In his book Israel, the Ever-Dying People, American thinker Simon Rawidowicz writes, “There was hardly a generation in the Diaspora that did not consider itself the final link in Israel’s chain.” Very poignant. At the same time, this statement is just as true: There was hardly a generation that was not complacent until it was too late. Why do we never learn? Why do we always think, “It’s just temporary; it’ll pass”? It never passes, and it never will pass until we realize the meaning of being Jewish and the onus we must carry even if against our will.
On October 25, the American Jewish Committee (AJC) released its annual State of Antisemitism in America report. AJC Managing Director of Public Affairs, Avi Mayer, writes that 90% of American Jews acknowledge that antisemitism is either a very serious problem or somewhat of a problem, and 82% of Jews think it has intensified over the past five years. The report also found that one in four Jews has been a victim of an antisemitic incident in the previous year alone.
What are American Jews doing about the situation? They are doing what Jews have always done—they adapt. According to the report, “Over the past year, many American Jews have changed their behavior, limiting their activities and concealing their Jewishness due to concerns about antisemitism.” Four out of ten American Jews have “avoided posting content online that would reveal their Jewishness or their views on Jewish issues, refrained from publicly wearing, carrying, or displaying items that might enable others to identify them as Jewish, or avoided certain places, events, or situations out of concern for their safety.”
However, keeping a low profile until the storm passes will not help. It never did, and it never will. It did not help us in Spain before the expulsion, it did not help us in Nazi Germany before the Holocaust, and it will not help us in America.
We could suggest that American Jews move to Israel. Antisemites in America certainly would not object to the idea, and Israel has always tried to cajole American Jews into making Aliyah [immigration to Israel]. But American Jews do not see Israel as their home. Just as German Jews saw Germany as their homeland and Berlin as their capital, American Jews see America as their homeland and Washington D.C. as their capital. In the near future, they are about to find out that most non-Jewish Americans do not agree with them on this.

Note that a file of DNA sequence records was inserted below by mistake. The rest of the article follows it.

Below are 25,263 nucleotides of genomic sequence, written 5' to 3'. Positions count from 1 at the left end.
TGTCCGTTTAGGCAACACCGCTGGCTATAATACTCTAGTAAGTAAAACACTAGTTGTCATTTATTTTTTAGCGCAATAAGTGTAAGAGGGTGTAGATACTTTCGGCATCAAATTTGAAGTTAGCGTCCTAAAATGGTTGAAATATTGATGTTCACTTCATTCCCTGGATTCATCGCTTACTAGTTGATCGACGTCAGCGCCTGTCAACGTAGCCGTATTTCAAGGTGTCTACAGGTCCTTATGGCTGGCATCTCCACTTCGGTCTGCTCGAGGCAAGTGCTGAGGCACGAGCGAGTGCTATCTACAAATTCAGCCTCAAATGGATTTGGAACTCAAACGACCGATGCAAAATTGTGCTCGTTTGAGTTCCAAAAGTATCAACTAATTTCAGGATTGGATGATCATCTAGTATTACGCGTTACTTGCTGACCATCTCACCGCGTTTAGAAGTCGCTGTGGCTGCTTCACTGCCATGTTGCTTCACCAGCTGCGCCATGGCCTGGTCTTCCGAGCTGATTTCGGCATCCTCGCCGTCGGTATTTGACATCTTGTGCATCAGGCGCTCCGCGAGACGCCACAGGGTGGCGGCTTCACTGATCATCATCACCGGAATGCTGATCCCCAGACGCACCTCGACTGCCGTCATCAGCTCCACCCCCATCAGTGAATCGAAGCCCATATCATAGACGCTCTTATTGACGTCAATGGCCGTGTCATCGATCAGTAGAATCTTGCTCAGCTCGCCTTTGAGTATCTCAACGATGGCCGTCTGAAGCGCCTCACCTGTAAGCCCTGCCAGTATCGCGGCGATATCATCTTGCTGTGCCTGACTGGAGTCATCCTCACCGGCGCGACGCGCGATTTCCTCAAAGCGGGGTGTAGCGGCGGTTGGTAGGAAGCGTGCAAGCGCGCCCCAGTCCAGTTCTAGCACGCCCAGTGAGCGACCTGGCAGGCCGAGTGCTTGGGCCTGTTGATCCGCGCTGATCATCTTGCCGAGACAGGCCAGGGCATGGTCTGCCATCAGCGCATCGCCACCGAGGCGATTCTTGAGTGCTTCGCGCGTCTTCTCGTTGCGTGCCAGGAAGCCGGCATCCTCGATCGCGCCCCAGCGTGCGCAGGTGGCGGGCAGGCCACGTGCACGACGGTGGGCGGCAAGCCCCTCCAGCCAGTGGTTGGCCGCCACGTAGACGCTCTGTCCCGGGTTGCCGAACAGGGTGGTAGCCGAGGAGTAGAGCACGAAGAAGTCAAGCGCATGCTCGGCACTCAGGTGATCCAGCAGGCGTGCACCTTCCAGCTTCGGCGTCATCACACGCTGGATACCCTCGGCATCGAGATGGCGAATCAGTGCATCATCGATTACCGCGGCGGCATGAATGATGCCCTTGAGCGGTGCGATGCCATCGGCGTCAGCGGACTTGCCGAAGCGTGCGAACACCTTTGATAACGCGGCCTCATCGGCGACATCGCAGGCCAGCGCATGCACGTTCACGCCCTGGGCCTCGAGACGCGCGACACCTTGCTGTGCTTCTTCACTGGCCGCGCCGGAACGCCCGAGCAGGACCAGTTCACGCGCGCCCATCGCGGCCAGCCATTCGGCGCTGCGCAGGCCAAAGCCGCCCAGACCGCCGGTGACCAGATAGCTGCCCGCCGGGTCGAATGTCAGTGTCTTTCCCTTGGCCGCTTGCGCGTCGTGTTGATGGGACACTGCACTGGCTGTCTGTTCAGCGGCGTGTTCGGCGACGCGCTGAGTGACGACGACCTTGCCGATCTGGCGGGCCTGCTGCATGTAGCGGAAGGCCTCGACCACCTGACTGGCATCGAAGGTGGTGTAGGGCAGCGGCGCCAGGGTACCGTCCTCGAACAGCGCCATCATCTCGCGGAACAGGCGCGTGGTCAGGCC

There is a solution to antisemitism, but Jews hate the thought of it. This is why they have never used it until it was too late. In Nazi Germany, with the Nazis making every effort to make them leave for Palestine, only a trickle of German Jewry did so. By 1938, when many Jews realized that they had better leave or else… the British authorities, who had control over Palestine, had shut the doors, and the rest of the world denied their entry using multiple pretexts.
For this reason, I hope that this time, American Jewry will hear and spare itself the bitter fate: The solution to Jew-hatred is Jewish unity. Jews must unite not in order to tackle antisemitism, but to set an example of unity, and for no other reason.
It is not a coincidence that we had articulated for the world the ultimate expression of altruism: “Love your neighbor as yourself.” It is not a coincidence that we had outlined the basic principles of social welfare, and advocated for caring for others and compassion. It is also not a coincidence that the father of our nation, Abraham, was known not as a great conqueror, but as a man of mercy, who had built a nation through hospitality and kindness. And finally, it is not a coincidence that we coined the term “mutual responsibility,” the basis of a balanced and sustainable persistence of any society.
From the perspective of the nations of the world, it is not a coincidence that despite our great ingenuity and countless contributions in every area of human engagement, the world feels no gratitude toward us. It is not a coincidence that Jews are always accused of evildoing, even though such accusations almost never have anything to do with reality.
All those things are not coincidences because the world expects only one thing from the Jews: to be a role model of mercy, like their father, Abraham. When Jews unite and rise above all their differences, the world venerates them for their example and comes to learn from them. When they are divided, the world despises them, accuses them of every possible wrongdoing, and wants to see them gone.
This is the truth that we have always refused to acknowledge. However, until we acknowledge and accept it, the world will not accept us.
Below are two books and a webpage I have written, elaborating on the root cause of the most ancient hatred and how to dissolve it.
1. The Jewish Choice: Unity or Anti-Semitism
2. Like a Bundle of Reeds: why unity and mutual guarantee are today’s call of the hour
3. Why Do People Hate Jews?
Westboro Baptists Picketing a Jewish Community Center. Picture by: HoppingRabbit34 at English Wikipedia